Take three or foure Onyons, and stampe them in a morter, then straine them with a saucer full of vergice, then take your mallard and put him into the iuyce of the sayde onyons, and season him with pepper, and salte, cloves and mace, then put your Mallard into the coffin with the saide juyce of the onyons, and a good quantity of Winter-savorye, a little tyme, and perselye chopped small, and sweete Butter, so close it up and bake it.

To make a Pye of Humbles

Take your humbles being perboiled, and choppe them verye small with a good quantitye of Mutton sewet, and halfe a handfull of hearbes folowing, time, margarom, borage, perseley, and a little rosemary and season the same being chopped, with pepper, cloves and mace, and so close your pye and bake him.

To bake a Red deare

Take a handfull of Time, and a handfull of rosemarye, a handfull of winter saverye, a handful of Bay leaves, and a handful of fennel, and when your liquor seethe that your perboyle your Venison in, put in your hearbs also, and perboyle your venison untill it be halfe enough, then take it out and lay it upon a faire boorde that the water may runne out from it then take a knife and price it full of holes, and while it is warme, have a faire Traye with vineger therein, and so put your Venison therein from morning untill night, and ever now, and then turne it upside downe, and then at night have your coffin ready, and this done season it with synamon, ginger and Nutmegges, Pepper and salte, and when you have seasoned it, put it into your coffin and put a good quanitty of sweete Butter into it, and then put it into the Oven at night, when you goe to bedde, and in the morning draw it forth, and put in a saucer full of vineger into your Paye, at a hole above the toppe of it, so that the vineger may runne into everyplace of it, and then stop the hole again, and turne the bottom upward, and so serve it in.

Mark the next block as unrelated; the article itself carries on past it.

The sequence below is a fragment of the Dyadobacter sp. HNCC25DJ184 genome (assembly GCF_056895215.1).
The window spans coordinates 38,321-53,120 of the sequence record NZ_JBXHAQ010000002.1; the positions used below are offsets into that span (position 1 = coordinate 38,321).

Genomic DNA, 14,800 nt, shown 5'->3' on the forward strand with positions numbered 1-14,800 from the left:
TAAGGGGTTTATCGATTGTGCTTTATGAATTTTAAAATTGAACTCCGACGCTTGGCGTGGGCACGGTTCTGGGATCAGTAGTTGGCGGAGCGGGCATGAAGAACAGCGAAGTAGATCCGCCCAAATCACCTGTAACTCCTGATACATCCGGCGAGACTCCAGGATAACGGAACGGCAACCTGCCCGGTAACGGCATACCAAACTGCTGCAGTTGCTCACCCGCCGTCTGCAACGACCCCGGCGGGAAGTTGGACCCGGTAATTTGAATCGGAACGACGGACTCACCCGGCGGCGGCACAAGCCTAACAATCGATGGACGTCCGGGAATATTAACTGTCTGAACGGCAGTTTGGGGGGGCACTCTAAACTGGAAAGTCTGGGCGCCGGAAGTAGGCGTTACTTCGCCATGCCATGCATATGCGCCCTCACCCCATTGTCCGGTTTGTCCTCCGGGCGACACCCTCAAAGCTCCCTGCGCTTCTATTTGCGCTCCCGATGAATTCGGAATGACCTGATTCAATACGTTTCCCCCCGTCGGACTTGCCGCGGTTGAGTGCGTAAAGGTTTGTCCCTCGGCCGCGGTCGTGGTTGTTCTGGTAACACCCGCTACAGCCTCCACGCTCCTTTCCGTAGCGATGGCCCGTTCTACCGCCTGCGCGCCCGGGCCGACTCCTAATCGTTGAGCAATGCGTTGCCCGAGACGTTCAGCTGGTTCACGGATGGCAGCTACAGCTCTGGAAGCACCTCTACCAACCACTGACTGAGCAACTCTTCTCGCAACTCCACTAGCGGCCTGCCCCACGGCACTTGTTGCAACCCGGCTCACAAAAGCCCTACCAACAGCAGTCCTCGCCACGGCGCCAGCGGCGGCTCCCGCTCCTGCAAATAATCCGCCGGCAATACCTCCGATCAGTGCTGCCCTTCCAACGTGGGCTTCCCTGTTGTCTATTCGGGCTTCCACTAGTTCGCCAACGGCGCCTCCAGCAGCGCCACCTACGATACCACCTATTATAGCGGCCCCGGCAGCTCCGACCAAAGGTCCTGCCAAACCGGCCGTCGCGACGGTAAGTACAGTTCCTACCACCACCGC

Another bakemeate for Chickins

Firste season your Chickins with Suger, sinamon and ginger, and so lay them in your pye, then put in upon them Gooseberries, or rapes, or Barberies, then put in some sweete Butter and close them up, and when they be almost baked, then put in a Cawdle made with hard egges and white wine, and serve it.

To bake Calves feete

Take calves feete and boyle them, and choppe them fine, and a pound of white, and chop it with them, then chop an onion small and put it in them, then take Prunes, dates and currans, and put to them, season them with Pepper, Nutmegs, and a little large Mace, then put in some egges, and stirre it altogether, & put it into a Pye, and let it bake two houres, then put in a little vergice and suger, and so serve it.

To sowce a Pigge

Take White Wine and a little sweete broth, and halfe ascore Nutmegs cut in quarters, then take Rosemarye, Bayes, Time, and sweet Margerum, and let them boyle altogether, skimme them very clean, and when they be boyled, put them into an earthen pan and the sirrope also, and when you serve them, a quarter in a dish, and the Bayes, and nutmegs on the top.

The order to boyle a Brawne